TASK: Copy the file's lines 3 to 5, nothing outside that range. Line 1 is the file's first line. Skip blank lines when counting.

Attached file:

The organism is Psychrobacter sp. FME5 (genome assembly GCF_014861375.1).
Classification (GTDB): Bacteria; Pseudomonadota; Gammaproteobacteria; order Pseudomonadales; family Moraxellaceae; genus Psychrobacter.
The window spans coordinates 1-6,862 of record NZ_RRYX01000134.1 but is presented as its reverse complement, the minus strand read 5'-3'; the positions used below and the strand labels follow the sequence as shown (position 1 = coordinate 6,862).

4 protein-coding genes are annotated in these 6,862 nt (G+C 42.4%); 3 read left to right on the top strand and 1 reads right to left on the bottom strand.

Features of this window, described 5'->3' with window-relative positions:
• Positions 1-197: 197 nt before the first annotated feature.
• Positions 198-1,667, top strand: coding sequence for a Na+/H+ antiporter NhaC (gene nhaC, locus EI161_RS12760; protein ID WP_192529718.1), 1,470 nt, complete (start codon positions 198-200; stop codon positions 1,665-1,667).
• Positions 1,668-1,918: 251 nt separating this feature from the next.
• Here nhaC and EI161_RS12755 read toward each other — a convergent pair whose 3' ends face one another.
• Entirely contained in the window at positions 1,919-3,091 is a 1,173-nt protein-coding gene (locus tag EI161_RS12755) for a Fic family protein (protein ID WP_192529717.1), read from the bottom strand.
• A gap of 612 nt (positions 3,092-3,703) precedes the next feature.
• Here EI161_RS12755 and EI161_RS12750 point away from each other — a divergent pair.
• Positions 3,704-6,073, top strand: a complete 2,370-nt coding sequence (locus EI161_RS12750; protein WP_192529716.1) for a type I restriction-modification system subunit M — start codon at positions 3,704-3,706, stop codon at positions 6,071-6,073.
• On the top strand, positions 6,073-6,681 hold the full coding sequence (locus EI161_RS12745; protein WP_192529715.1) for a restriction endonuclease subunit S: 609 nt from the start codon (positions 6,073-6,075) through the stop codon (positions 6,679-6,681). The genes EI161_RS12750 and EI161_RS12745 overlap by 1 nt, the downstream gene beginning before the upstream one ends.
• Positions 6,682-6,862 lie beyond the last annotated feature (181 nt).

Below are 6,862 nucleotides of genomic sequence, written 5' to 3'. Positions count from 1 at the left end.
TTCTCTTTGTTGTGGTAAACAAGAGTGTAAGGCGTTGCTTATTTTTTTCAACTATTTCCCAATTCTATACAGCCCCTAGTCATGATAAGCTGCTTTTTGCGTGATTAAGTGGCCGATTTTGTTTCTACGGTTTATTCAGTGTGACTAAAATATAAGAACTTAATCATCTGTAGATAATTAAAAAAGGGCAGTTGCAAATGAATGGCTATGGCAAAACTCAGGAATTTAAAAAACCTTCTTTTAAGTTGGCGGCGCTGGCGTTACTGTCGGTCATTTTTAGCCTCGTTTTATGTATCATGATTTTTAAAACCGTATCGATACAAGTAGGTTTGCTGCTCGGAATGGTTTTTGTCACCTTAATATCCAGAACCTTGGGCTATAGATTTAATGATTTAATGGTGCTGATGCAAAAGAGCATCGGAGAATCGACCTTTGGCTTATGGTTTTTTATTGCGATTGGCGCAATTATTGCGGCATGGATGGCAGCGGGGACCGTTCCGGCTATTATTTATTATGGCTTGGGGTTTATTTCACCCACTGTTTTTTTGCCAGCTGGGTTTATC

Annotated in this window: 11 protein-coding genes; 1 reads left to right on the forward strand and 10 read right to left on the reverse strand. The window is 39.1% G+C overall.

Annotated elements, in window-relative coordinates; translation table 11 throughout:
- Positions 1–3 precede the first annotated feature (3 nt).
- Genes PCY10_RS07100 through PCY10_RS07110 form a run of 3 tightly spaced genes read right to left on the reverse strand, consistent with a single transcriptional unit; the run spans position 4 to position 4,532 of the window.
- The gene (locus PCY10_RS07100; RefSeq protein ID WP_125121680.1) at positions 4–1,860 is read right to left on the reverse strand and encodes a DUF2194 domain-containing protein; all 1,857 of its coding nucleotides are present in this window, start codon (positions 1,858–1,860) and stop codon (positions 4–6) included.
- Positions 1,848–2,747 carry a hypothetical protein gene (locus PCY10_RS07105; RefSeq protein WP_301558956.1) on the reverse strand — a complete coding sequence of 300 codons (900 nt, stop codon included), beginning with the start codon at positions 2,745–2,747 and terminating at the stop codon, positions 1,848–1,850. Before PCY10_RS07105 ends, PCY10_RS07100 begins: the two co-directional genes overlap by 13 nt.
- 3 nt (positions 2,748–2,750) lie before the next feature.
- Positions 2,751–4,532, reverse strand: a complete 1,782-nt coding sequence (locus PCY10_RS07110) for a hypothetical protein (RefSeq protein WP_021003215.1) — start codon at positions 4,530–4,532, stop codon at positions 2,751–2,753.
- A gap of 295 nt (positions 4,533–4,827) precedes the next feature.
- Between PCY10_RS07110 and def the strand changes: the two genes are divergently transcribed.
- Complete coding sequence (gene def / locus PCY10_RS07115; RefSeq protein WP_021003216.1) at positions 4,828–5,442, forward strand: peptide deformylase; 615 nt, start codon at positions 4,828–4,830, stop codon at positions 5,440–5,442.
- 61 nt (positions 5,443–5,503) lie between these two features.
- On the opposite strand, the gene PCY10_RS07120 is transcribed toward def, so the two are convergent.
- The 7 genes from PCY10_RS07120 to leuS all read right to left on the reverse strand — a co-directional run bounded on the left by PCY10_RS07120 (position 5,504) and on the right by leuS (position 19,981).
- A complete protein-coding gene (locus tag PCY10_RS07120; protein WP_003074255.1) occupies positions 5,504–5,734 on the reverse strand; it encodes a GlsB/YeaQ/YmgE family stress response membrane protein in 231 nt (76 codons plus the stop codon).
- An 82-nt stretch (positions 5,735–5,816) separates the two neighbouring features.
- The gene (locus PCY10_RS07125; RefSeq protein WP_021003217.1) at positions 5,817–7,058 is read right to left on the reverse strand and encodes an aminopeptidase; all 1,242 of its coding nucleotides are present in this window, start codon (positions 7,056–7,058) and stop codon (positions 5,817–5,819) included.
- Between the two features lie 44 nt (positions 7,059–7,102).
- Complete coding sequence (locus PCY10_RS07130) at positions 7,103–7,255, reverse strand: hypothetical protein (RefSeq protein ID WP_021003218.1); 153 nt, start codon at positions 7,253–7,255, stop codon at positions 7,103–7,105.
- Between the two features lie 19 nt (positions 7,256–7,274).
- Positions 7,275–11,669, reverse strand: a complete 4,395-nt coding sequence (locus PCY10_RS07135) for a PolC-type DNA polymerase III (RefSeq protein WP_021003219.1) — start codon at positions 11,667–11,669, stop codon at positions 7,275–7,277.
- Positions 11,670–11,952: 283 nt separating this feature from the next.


The window spans coordinates 1-6,862 of record NZ_RRYX01000134.1 but is presented as its reverse complement, the minus strand read 5'-3'; the positions used below and the strand labels follow the sequence as shown (position 1 = coordinate 6,862).

4 protein-coding genes are annotated in these 6,862 nt (G+C 42.4%); 3 read left to right on the top strand and 1 reads right to left on the bottom strand.

Features of this window, described 5'->3' with window-relative positions: